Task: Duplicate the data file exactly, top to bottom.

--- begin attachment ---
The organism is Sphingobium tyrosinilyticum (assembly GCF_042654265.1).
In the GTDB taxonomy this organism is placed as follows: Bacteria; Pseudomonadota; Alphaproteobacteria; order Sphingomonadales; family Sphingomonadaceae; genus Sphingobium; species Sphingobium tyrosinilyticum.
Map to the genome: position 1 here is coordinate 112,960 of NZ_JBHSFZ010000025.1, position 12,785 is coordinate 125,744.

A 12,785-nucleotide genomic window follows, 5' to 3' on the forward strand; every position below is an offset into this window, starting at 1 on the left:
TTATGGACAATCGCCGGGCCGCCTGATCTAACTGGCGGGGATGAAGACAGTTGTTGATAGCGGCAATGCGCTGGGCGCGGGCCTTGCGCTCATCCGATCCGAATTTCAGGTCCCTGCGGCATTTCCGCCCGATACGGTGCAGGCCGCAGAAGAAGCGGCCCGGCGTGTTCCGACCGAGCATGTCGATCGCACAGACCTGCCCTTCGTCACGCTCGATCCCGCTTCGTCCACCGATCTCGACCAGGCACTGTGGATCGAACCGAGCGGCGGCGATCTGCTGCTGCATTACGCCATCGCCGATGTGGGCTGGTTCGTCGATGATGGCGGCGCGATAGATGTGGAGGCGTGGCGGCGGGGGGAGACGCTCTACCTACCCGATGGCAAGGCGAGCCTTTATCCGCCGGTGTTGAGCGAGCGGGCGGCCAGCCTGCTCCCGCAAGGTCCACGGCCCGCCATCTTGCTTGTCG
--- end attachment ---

The organism is Sphingobium tyrosinilyticum (assembly GCF_042654265.1).
In the GTDB taxonomy this organism is placed as follows: Bacteria; Pseudomonadota; Alphaproteobacteria; order Sphingomonadales; family Sphingomonadaceae; genus Sphingobium; species Sphingobium tyrosinilyticum.
Map to the genome: position 1 here is coordinate 112,960 of NZ_JBHSFZ010000025.1, position 12,785 is coordinate 125,744.

A 12,785-nucleotide genomic window follows, 5' to 3' on the forward strand; every position below is an offset into this window, starting at 1 on the left:
TTATGGACAATCGCCGGGCCGCCTGATCTAACTGGCGGGGATGAAGACAGTTGTTGATAGCGGCAATGCGCTGGGCGCGGGCCTTGCGCTCATCCGATCCGAATTTCAGGTCCCTGCGGCATTTCCGCCCGATACGGTGCAGGCCGCAGAAGAAGCGGCCCGGCGTGTTCCGACCGAGCATGTCGATCGCACAGACCTGCCCTTCGTCACGCTCGATCCCGCTTCGTCCACCGATCTCGACCAGGCACTGTGGATCGAACCGAGCGGCGGCGATCTGCTGCTGCATTACGCCATCGCCGATGTGGGCTGGTTCGTCGATGATGGCGGCGCGATAGATGTGGAGGCGTGGCGGCGGGGGGAGACGCTCTACCTACCCGATGGCAAGGCGAGCCTTTATCCGCCGGTGTTGAGCGAGCGGGCGGCCAGCCTGCTCCCGCAAGGTCCACGGCCCGCCATCTTGCTTGTCG